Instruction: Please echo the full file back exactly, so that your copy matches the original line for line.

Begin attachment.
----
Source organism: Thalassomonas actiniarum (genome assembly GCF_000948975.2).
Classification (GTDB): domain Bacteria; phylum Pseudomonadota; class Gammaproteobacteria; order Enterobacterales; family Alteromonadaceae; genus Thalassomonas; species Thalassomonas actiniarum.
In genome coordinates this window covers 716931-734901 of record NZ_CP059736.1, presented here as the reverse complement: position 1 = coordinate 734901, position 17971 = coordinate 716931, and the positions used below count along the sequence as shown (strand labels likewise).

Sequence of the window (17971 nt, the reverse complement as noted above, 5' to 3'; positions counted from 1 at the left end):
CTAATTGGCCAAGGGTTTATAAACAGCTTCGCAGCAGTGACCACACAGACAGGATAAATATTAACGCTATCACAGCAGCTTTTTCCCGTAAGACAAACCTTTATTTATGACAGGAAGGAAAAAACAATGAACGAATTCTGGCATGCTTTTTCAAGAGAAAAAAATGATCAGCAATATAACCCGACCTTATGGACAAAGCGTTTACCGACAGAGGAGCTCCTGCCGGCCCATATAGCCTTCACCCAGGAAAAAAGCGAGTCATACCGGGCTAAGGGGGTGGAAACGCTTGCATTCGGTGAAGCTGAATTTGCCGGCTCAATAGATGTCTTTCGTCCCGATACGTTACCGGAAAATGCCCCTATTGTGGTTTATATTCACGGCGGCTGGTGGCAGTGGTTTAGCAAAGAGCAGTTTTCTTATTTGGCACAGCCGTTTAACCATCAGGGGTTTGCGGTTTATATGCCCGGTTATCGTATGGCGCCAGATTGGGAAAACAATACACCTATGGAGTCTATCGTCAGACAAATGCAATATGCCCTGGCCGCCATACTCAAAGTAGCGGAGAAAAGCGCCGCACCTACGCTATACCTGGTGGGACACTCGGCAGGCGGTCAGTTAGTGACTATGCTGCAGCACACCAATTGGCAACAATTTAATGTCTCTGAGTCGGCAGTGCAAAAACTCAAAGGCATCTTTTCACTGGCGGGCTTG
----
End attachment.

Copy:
Source organism: Thalassomonas actiniarum (genome assembly GCF_000948975.2).
Classification (GTDB): domain Bacteria; phylum Pseudomonadota; class Gammaproteobacteria; order Enterobacterales; family Alteromonadaceae; genus Thalassomonas; species Thalassomonas actiniarum.
In genome coordinates this window covers 716931-734901 of record NZ_CP059736.1, presented here as the reverse complement: position 1 = coordinate 734901, position 17971 = coordinate 716931, and the positions used below count along the sequence as shown (strand labels likewise).

Sequence of the window (17971 nt, the reverse complement as noted above, 5' to 3'; positions counted from 1 at the left end):
CTAATTGGCCAAGGGTTTATAAACAGCTTCGCAGCAGTGACCACACAGACAGGATAAATATTAACGCTATCACAGCAGCTTTTTCCCGTAAGACAAACCTTTATTTATGACAGGAAGGAAAAAACAATGAACGAATTCTGGCATGCTTTTTCAAGAGAAAAAAATGATCAGCAATATAACCCGACCTTATGGACAAAGCGTTTACCGACAGAGGAGCTCCTGCCGGCCCATATAGCCTTCACCCAGGAAAAAAGCGAGTCATACCGGGCTAAGGGGGTGGAAACGCTTGCATTCGGTGAAGCTGAATTTGCCGGCTCAATAGATGTCTTTCGTCCCGATACGTTACCGGAAAATGCCCCTATTGTGGTTTATATTCACGGCGGCTGGTGGCAGTGGTTTAGCAAAGAGCAGTTTTCTTATTTGGCACAGCCGTTTAACCATCAGGGGTTTGCGGTTTATATGCCCGGTTATCGTATGGCGCCAGATTGGGAAAACAATACACCTATGGAGTCTATCGTCAGACAAATGCAATATGCCCTGGCCGCCATACTCAAAGTAGCGGAGAAAAGCGCCGCACCTACGCTATACCTGGTGGGACACTCGGCAGGCGGTCAGTTAGTGACTATGCTGCAGCACACCAATTGGCAACAATTTAATGTCTCTGAGTCGGCAGTGCAAAAACTCAAAGGCATCTTTTCACTGGCGGGCTTG